Vigilantes Hit Home of Child Porn Accused
Evening Herald September 14 2009 by Andrew Phelan
VIGILANTES have attacked the home of a Dublin man accused of possession of child pornography, after they learned of the allegations against him.
A mob descended on the man's home after finding out he had been charged with accessing hundreds of images.
Slogans were daubed on his front door and gardai were called out after a loud, late-night disturbance.
Neighbours have spoken of their terror at the actions of the vigilantes and anger at the gardai for not warning them of the allegations.
The man is facing a single charge under the Child Trafficking and Pornography Act and no allegation against him has yet been proven.
One young mother, who lives nearby, said she was afraid the vandals would mistakenly turn on her home.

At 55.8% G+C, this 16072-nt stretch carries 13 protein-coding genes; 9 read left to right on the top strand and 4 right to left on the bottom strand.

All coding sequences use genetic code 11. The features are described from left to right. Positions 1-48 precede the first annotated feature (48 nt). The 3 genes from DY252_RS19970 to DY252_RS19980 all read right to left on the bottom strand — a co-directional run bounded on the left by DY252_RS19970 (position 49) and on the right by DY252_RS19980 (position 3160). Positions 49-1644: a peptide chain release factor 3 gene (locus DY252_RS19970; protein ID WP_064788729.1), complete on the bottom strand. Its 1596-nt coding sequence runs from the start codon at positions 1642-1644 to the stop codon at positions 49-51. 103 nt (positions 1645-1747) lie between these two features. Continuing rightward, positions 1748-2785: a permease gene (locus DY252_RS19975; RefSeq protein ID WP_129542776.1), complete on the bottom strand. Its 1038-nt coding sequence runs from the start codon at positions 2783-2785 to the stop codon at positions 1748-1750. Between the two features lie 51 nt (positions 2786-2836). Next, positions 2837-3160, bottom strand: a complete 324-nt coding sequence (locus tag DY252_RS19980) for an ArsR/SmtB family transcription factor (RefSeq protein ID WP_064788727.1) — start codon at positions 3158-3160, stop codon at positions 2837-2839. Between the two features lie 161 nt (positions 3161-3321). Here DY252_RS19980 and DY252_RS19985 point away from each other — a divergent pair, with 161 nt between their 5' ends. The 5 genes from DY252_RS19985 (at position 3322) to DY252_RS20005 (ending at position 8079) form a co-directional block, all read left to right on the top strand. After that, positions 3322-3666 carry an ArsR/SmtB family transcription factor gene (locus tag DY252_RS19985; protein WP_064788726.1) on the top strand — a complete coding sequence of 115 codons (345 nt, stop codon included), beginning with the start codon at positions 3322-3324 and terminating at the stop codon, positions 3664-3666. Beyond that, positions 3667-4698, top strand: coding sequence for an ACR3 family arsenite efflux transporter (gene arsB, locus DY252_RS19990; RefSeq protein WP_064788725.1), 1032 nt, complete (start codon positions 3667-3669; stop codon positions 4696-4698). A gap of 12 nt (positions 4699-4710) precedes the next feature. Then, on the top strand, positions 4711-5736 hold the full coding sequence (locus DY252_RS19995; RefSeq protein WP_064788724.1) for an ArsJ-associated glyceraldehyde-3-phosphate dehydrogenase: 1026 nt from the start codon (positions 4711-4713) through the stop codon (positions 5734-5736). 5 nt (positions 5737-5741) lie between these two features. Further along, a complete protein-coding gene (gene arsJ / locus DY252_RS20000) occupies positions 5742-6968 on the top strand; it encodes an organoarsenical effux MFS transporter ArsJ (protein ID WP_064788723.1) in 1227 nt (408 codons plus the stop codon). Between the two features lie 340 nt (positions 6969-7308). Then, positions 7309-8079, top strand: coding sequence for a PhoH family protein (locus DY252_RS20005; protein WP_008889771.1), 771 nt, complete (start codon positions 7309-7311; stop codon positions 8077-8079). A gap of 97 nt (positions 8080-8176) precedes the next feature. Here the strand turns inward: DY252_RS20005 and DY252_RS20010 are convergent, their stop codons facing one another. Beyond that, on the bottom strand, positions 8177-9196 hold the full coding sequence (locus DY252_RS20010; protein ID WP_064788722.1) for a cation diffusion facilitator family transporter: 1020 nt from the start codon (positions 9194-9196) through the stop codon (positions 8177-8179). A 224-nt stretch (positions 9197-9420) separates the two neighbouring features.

She said she felt neighbours had "no rights" when it came to being informed about allegations of child pornography.
"The trouble kicked off last night", she told the Herald. "His door has been defaced, and we had the guards out. I'm terrified now in case someone comes down here and puts a brick through my window."
"The gardai won't give me any information. We have no rights. I can understand they don't want vigilante-type activity, but we have a right to know".
She added that, despite the trouble, she was glad the allegations against her neighbour were now out in the open.
Ireland's anti-child pornography legislation is among the most stringent in the world. Under the Act, the possession, distribution, importation and exportation or sale of all forms of child pornography are offences with penalties of up to 14 years imprisonment.
Possession alone can be punishable by sentences of up to five years in jail.
Meanwhile, reports from the public regarding child pornography and other illegal websites fell by almost a quarter last year, with internet watchdogs claiming the war was being won against criminal online content.
Figures in the hotline.ie annual report showed 1,966 reports on suspect material were made last year by Irish internet users -- a decrease of 24pc on the figures for the previous year. Of those, 1,275 were found to be actionable.